The Great Wolf Lodge Gets Buried by Snow

By Rina Baraz Nehdar

holiday travel


When the leaves start falling in Autumn, turning the world into a basket of warm and wonderful colors, the Great Wolf Lodge also undergoes a dramatic transformation that shifts with the seasons. Santa arrives at the lodge’s lobby the Saturday after Thanksgiving, accompanied by the lodge wolves, Violet and Willey, driving behind his sled in their cool convertible. In the back of the lobby, the group comes upon a giant Gingerbread House surrounded by puffy snow and enormous snowflakes.

Families can sign up online through Yelp to eat a private meal inside the Gingerbread House for only $10. The Great Wolf Lodge donates all proceeds from the special venue to Ronald McDonald House to support families with sick children.

Santa will stay in Snowland and oversee the various activities available at North Pole University until Jan. 1. In this spirit of the Howl-I-Days, lodge rooms will be available that reflect the wonder of winter. There will even be the option of having a tree included in the Christmas-themed suites.

We stayed in the Wolf Den, which is perfect for a family with two kids. The boys have their own space where they can chill out with their own TV and animals that come to life when you wave the magic wand at them, and the adults have their own little retreat and don’t have to hear those cute little sounds all night.

For families with three or more children, there is another themed suite called the KidsCabin. There are even options if you’re traveling with grandma and grandpa…or with family that snores!

Although our favorite wolf lodge has transformed to a chilly wonderland, all the fun we enjoyed during summer is still there and the boys couldn’t wait to don the wolf-ears, which also change colors with the seasons, and race off to seek soggy adventures!

holiday travel


Age restrictions for those adventures have more to do with height than age. There is a handy guide, as you walk into the water park, that measures adventurers and sorts them into color categories. Visitors then don colored wrist bands that alert lifeguards and attraction hosts. My 8-year-old son, Kaleb, is over 48 inches tall and fell into the green category, which meant he could do anything there. Knox is pushing yellow but still within that range. He sported a yellow wrist band, which showed he was taller than 42 inches. The wrist band saved on time since the hosts didn’t have to measure him before every ride. The yellow designation meant he could go on every attraction except the Howling Tornado and Wolf Tail.

The water park stays open until 9 p.m. on weekends, but we got hungry before then so we ate at the very family friendly Loose Moose Family Kitchen. I was impressed by the creative and healthy options offered by the restaurant. The boys were impressed by the desserts. We went to bed way past our bedtime and didn’t get a chance to start our next day with the free yoga class the resort offers in the lobby. Besides free yoga, there’s a whole array of free activities for all ages offered daily to guests. It really is an amusement park that you can sleep in.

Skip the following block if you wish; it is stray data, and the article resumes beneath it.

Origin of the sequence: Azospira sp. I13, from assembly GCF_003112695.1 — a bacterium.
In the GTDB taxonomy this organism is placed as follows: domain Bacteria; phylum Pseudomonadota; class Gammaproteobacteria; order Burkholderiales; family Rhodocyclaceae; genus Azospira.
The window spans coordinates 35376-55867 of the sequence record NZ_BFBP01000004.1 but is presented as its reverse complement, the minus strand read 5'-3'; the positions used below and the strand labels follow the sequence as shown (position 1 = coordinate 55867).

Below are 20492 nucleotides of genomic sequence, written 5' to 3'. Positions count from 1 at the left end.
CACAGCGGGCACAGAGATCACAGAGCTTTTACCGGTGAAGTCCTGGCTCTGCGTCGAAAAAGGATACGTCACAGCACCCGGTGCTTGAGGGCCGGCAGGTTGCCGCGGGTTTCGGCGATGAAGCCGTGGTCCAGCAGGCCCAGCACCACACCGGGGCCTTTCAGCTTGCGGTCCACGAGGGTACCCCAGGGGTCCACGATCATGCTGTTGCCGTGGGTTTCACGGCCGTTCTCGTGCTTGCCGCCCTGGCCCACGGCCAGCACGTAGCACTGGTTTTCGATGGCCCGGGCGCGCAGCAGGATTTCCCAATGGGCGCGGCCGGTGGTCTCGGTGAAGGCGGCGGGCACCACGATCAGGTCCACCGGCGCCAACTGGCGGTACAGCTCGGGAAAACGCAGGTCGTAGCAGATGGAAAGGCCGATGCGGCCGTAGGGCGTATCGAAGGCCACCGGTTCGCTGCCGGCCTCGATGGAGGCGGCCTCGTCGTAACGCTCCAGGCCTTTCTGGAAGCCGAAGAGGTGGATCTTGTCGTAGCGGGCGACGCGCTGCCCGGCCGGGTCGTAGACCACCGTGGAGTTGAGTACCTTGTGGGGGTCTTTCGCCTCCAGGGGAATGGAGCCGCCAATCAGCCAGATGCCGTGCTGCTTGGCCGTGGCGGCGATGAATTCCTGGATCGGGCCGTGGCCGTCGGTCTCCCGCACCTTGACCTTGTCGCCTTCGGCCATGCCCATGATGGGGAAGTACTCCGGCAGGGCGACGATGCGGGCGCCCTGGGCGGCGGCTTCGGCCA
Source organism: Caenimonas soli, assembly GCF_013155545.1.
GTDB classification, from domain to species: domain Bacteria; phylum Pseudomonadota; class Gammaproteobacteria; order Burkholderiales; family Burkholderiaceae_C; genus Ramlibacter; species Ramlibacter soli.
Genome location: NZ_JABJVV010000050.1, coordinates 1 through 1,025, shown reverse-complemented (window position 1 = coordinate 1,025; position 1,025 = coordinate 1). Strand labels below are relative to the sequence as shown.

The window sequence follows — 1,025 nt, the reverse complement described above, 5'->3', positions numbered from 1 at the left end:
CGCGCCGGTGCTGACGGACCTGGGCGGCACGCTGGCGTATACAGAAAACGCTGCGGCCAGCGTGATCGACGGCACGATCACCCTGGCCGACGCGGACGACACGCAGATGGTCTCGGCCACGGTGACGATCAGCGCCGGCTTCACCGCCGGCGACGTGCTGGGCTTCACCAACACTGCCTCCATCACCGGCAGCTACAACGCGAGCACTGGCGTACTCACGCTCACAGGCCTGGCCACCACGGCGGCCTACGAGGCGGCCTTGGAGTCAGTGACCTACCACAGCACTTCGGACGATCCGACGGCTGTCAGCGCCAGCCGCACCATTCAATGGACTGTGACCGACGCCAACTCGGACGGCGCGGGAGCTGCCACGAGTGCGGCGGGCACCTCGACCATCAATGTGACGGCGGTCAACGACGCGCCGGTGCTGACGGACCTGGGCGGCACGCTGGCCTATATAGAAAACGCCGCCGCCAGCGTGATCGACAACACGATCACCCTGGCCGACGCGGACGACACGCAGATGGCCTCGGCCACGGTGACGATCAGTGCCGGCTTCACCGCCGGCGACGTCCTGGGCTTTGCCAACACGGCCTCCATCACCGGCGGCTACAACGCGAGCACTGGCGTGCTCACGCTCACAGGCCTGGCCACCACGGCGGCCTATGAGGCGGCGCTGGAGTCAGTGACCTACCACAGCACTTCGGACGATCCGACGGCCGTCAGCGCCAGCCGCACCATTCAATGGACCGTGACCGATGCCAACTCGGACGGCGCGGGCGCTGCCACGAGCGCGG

Right outside the water park is an outdoor area that is perfect for those who need a little escape from the chlorinated air. There is also a place to order lunch called Grizzly Bear’s Bar and Grill that doesn’t involve fried meats or breads topped with cheeses.

After lunch, we all dove back into the water park and got a chance to have some thrilling family fun. Daddy and Kaleb decided to try out their surf skills on the Wolf Rider Wipeout. Knox wasn’t tall enough to ride it on the surfboard, but he could have done the boogie board.

We splashed around in the all-ages lazy river, Crooked Creek, the boys got a chance to practice their America Ninja Warrior skills at Big Foot Pass, which is open to all heights and ages. They chilled for a second on a floating log in Chinook Cove. Then they wanted to get their sports on, and so shot some baskets in a different area of the same “cove”.

holiday travelAfter enjoying their adrenaline rushes, the boys wanted to seek fame and fortune by taking on one of the MagiQuests that was included in the Paw Pass we received. MagicQuest activities and screens (aka battle stations) are spread throughout the various levels of the hotel. They loved their quests and it’s an activity that’s good for kids and teens. The younger ones can have their own, shorter, adventure with the Clubhouse Crew, stuffed friends they can build at the Creation Station.

Also included in our pass was a bunch of souvenirs the boys got to take home and show to their friends at school. The leather bracelets, included with the Pass, were cool but the Great Wolf Lodge band that all guests receive is still on Knox’s wrist. He refuses to take it off. It’s going on three weeks now.

Rina Baraz Nehdar is a writer and a frequent contributor to LA Parent Magazine. She wrangles her boys in the suburbs of Los Angeles and could also be found at

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